Actor and painter Eirik Sæther explains how his role in Sick of Myself drew on a career split between fine art and film.
The world of conceptual art provides fertile ground for director Kristoffer Borgli in his new film Sick of Myself, described by Time Out as “a whip-smart black comedy out of Norway that shines a damning light on society’s self-obsession.” The film features actor and painter Eirik Sæther as Thomas, a contemporary artist in a narcissistic battle for attention with his waitress girlfriend Signe (played by Kristine Kujath Thorp). As Thomas’ fame increases, Signe goes to increasingly disturbing lengths to reclaim the spotlight. Similar in style to last year’s Norwegian hit The Worst Person in the World, Sick of Myself is a lemon-sharp comedy of bad manners.
Sæther’s performance as Thomas – a conceptual artist whose practice involves stealing furniture – is a masterclass in subtle egotism. As a working artist in Oslo himself, it was a part for which Sæther could draw on his own specialist knowledge and experience. First presented at Cannes this summer, Sick of Myself recently received rave reviews at this year’s London Film Festival. On the eve of its London premiere, Sæther talked to Norwegian Arts about Oslo’s art scene, burying bitterness and projecting personas.
You’re an artist playing an egotistical and irritating artist, how far did you have to stretch yourself for the role?
Ha, well I had to dig a little bit. For some scenes where I’m at my most jealous or at my most bitter, I had to dig into my own history and try to find the right pieces of real bitterness and real jealousy. Stuff like that you tend to want to forget or bury.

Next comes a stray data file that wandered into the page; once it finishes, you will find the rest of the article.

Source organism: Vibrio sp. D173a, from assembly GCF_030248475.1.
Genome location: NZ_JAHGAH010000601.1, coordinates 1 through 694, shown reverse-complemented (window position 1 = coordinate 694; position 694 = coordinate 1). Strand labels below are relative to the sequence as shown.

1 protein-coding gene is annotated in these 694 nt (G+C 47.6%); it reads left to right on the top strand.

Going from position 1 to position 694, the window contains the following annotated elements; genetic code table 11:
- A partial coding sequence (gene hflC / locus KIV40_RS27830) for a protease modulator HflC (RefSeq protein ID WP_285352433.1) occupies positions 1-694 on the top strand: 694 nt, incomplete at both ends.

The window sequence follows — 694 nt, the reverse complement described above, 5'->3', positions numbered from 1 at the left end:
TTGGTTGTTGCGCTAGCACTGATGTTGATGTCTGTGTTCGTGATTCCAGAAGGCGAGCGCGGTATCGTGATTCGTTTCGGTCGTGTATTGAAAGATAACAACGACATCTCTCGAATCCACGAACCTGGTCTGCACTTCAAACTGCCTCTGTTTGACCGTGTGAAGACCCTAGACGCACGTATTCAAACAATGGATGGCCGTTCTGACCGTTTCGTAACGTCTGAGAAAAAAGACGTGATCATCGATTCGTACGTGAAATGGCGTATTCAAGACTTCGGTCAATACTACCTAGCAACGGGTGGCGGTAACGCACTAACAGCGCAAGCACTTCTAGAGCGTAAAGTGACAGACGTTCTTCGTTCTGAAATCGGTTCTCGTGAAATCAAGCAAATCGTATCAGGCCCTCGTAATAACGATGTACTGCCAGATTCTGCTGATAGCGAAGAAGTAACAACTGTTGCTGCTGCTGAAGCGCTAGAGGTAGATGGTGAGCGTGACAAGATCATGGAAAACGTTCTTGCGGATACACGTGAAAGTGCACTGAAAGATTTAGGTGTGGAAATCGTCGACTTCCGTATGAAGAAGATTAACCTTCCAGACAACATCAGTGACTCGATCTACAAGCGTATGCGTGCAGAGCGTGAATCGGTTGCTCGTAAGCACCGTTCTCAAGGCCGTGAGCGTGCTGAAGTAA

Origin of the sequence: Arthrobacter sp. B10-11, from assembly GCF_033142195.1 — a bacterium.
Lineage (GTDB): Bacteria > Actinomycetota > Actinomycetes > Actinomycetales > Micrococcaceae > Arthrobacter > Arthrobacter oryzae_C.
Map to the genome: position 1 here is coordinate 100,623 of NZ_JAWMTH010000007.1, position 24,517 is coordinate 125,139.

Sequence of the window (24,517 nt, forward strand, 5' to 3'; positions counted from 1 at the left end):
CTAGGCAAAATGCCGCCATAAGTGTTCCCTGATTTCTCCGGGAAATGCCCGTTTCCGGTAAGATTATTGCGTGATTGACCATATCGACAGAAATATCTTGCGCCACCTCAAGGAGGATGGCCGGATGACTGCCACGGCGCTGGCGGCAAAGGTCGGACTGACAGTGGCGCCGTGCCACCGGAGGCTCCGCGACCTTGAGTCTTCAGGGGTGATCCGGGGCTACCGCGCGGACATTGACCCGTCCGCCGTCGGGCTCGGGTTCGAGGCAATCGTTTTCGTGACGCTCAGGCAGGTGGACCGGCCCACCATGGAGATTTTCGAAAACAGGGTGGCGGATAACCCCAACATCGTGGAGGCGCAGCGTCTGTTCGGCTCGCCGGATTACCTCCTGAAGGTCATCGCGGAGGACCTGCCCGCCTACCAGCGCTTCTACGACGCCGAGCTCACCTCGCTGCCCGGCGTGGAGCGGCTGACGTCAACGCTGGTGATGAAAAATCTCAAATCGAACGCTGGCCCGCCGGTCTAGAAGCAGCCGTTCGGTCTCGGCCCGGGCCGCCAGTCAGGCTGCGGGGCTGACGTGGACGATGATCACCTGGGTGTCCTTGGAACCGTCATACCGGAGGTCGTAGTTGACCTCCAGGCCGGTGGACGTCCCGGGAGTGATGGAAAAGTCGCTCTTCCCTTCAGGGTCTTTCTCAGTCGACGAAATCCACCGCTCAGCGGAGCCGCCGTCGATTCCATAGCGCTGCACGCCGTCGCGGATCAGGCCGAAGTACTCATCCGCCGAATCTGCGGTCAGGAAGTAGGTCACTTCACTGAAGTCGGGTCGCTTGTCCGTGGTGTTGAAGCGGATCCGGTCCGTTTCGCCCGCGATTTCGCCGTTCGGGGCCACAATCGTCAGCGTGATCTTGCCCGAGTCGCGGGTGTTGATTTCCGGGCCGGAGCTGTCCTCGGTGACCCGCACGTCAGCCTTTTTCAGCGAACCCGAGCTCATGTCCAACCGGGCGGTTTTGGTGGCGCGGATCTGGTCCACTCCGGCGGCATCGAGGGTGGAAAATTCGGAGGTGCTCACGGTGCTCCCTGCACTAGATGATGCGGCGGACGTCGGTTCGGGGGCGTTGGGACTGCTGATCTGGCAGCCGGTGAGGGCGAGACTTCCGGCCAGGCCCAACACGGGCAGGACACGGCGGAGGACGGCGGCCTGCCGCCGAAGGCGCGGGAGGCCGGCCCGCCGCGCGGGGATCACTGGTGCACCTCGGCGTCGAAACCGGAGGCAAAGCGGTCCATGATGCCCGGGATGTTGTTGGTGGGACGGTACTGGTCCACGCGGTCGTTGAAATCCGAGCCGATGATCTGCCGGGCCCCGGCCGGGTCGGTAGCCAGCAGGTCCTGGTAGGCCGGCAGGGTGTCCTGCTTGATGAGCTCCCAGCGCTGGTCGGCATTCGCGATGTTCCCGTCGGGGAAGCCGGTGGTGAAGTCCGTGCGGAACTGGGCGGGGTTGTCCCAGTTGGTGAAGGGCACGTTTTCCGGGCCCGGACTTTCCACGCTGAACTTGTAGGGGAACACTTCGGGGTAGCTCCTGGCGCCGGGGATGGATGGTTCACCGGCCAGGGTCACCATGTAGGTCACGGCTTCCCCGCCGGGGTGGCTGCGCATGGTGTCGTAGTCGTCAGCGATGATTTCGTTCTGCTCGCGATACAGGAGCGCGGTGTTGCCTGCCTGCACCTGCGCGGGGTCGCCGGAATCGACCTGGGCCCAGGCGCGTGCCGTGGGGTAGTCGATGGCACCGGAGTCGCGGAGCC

But both Thomas and Signe are unlikeable protagonists.
In the movie there’s no warmth, there’s no affection. We were conscious of trying to find out what the lead up was to them being together. What’s the fascination, where’s the love? So, we had a series of dates to restaurants as the characters. We acted out the first date, and we acted half a year into the relationship, and then we acted out when it was spiralling down.
Do you consider yourself as an artist who has dipped into acting or is it the other way around?
I’m an artist mainly but I’ve always done some sort of acting. I’ve done performance art since I started with art. Recently, I made film shorts of myself, with sort of a classical narrative where I played different dislikeable characters. Which Kristoffer [Borgli] saw. That was my audition process.
How accurately does Sick of Myself capture Oslo’s art world?
There is some local accuracy there. And Kristoffer is fascinated by hinting at real figures, situations and stories. Twisting them a little bit but still making sure that those in the know get the hint. There are a lot of references there. I feel there’s a lot of things going on in the art scene, more than any other Nordic city. It feels like being part of something. It’s definitely a struggle for most artists, it’s only a small percentage that makes a turnover. But, besides from the economy and studios, it’s intellectually a really flourishing city.